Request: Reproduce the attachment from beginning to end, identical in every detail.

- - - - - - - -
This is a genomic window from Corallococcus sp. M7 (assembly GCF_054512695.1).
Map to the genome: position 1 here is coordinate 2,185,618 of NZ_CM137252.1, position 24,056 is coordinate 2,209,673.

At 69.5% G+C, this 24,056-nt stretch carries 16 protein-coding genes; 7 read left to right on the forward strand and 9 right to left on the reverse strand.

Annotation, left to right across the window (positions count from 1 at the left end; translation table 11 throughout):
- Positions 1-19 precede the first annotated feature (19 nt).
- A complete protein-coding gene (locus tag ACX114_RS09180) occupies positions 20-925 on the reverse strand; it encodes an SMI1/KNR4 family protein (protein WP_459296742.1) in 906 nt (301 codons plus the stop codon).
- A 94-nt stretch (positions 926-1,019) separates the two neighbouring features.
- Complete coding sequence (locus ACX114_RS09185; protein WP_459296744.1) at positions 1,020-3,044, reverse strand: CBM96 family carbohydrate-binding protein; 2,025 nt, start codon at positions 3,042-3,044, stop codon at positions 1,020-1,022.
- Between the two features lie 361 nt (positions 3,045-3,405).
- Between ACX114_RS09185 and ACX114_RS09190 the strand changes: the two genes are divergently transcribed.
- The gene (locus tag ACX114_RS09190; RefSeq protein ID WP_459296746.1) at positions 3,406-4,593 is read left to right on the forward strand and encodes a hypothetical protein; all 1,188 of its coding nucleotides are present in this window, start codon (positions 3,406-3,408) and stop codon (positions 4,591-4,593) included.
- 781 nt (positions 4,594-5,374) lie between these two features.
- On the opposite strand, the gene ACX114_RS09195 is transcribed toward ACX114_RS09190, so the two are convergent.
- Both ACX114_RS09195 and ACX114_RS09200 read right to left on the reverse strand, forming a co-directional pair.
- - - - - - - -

This is a genomic window from Corallococcus sp. M7 (assembly GCF_054512695.1).
Map to the genome: position 1 here is coordinate 2,185,618 of NZ_CM137252.1, position 24,056 is coordinate 2,209,673.

At 69.5% G+C, this 24,056-nt stretch carries 16 protein-coding genes; 7 read left to right on the forward strand and 9 right to left on the reverse strand.

Annotation, left to right across the window (positions count from 1 at the left end; translation table 11 throughout):
- Positions 1-19 precede the first annotated feature (19 nt).
- A complete protein-coding gene (locus tag ACX114_RS09180) occupies positions 20-925 on the reverse strand; it encodes an SMI1/KNR4 family protein (protein WP_459296742.1) in 906 nt (301 codons plus the stop codon).
- A 94-nt stretch (positions 926-1,019) separates the two neighbouring features.
- Complete coding sequence (locus ACX114_RS09185; protein WP_459296744.1) at positions 1,020-3,044, reverse strand: CBM96 family carbohydrate-binding protein; 2,025 nt, start codon at positions 3,042-3,044, stop codon at positions 1,020-1,022.
- Between the two features lie 361 nt (positions 3,045-3,405).
- Between ACX114_RS09185 and ACX114_RS09190 the strand changes: the two genes are divergently transcribed.
- The gene (locus tag ACX114_RS09190; RefSeq protein ID WP_459296746.1) at positions 3,406-4,593 is read left to right on the forward strand and encodes a hypothetical protein; all 1,188 of its coding nucleotides are present in this window, start codon (positions 3,406-3,408) and stop codon (positions 4,591-4,593) included.
- 781 nt (positions 4,594-5,374) lie between these two features.
- On the opposite strand, the gene ACX114_RS09195 is transcribed toward ACX114_RS09190, so the two are convergent.
- Both ACX114_RS09195 and ACX114_RS09200 read right to left on the reverse strand, forming a co-directional pair.